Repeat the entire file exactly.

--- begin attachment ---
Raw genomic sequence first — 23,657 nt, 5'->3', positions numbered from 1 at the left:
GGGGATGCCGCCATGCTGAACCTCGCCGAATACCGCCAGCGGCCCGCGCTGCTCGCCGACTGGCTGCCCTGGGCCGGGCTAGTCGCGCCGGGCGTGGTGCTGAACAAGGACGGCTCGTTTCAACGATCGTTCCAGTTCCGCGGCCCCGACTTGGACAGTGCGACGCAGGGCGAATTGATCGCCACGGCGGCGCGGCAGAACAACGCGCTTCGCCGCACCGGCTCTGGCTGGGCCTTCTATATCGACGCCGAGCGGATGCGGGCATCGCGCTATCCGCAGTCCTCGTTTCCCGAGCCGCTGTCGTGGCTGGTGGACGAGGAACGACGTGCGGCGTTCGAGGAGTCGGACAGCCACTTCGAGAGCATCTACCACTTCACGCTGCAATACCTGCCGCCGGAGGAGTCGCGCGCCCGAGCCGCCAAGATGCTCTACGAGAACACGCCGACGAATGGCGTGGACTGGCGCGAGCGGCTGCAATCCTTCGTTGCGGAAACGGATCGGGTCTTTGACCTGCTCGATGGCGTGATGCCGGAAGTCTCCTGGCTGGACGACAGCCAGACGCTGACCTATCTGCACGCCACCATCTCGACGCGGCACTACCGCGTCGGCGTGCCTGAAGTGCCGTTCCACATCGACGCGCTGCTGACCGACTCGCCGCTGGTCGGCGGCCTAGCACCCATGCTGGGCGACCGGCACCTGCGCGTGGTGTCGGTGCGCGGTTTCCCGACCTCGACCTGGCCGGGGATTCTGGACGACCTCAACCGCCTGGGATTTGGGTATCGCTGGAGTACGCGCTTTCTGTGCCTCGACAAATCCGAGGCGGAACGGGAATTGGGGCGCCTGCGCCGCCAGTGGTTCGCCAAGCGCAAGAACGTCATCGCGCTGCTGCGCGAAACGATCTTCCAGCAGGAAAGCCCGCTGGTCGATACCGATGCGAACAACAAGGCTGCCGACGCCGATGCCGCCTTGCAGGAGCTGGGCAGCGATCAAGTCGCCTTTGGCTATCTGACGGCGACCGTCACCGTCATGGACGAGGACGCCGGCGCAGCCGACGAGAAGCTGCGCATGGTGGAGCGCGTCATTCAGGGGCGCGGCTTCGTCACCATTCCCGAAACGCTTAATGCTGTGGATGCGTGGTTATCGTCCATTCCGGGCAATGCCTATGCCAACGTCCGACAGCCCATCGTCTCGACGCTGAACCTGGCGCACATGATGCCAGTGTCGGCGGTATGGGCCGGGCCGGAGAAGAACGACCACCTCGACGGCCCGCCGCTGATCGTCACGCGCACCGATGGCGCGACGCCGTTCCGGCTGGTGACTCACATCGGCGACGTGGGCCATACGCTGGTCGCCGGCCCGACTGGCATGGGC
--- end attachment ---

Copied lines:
Raw genomic sequence first — 23,657 nt, 5'->3', positions numbered from 1 at the left:
GGGGATGCCGCCATGCTGAACCTCGCCGAATACCGCCAGCGGCCCGCGCTGCTCGCCGACTGGCTGCCCTGGGCCGGGCTAGTCGCGCCGGGCGTGGTGCTGAACAAGGACGGCTCGTTTCAACGATCGTTCCAGTTCCGCGGCCCCGACTTGGACAGTGCGACGCAGGGCGAATTGATCGCCACGGCGGCGCGGCAGAACAACGCGCTTCGCCGCACCGGCTCTGGCTGGGCCTTCTATATCGACGCCGAGCGGATGCGGGCATCGCGCTATCCGCAGTCCTCGTTTCCCGAGCCGCTGTCGTGGCTGGTGGACGAGGAACGACGTGCGGCGTTCGAGGAGTCGGACAGCCACTTCGAGAGCATCTACCACTTCACGCTGCAATACCTGCCGCCGGAGGAGTCGCGCGCCCGAGCCGCCAAGATGCTCTACGAGAACACGCCGACGAATGGCGTGGACTGGCGCGAGCGGCTGCAATCCTTCGTTGCGGAAACGGATCGGGTCTTTGACCTGCTCGATGGCGTGATGCCGGAAGTCTCCTGGCTGGACGACAGCCAGACGCTGACCTATCTGCACGCCACCATCTCGACGCGGCACTACCGCGTCGGCGTGCCTGAAGTGCCGTTCCACATCGACGCGCTGCTGACCGACTCGCCGCTGGTCGGCGGCCTAGCACCCATGCTGGGCGACCGGCACCTGCGCGTGGTGTCGGTGCGCGGTTTCCCGACCTCGACCTGGCCGGGGATTCTGGACGACCTCAACCGCCTGGGATTTGGGTATCGCTGGAGTACGCGCTTTCTGTGCCTCGACAAATCCGAGGCGGAACGGGAATTGGGGCGCCTGCGCCGCCAGTGGTTCGCCAAGCGCAAGAACGTCATCGCGCTGCTGCGCGAAACGATCTTCCAGCAGGAAAGCCCGCTGGTCGATACCGATGCGAACAACAAGGCTGCCGACGCCGATGCCGCCTTGCAGGAGCTGGGCAGCGATCAAGTCGCCTTTGGCTATCTGACGGCGACCGTCACCGTCATGGACGAGGACGCCGGCGCAGCCGACGAGAAGCTGCGCATGGTGGAGCGCGTCATTCAGGGGCGCGGCTTCGTCACCATTCCCGAAACGCTTAATGCTGTGGATGCGTGGTTATCGTCCATTCCGGGCAATGCCTATGCCAACGTCCGACAGCCCATCGTCTCGACGCTGAACCTGGCGCACATGATGCCAGTGTCGGCGGTATGGGCCGGGCCGGAGAAGAACGACCACCTCGACGGCCCGCCGCTGATCGTCACGCGCACCGATGGCGCGACGCCGTTCCGGCTGGTGACTCACATCGGCGACGTGGGCCATACGCTGGTCGCCGGCCCGACTGGCATGGGC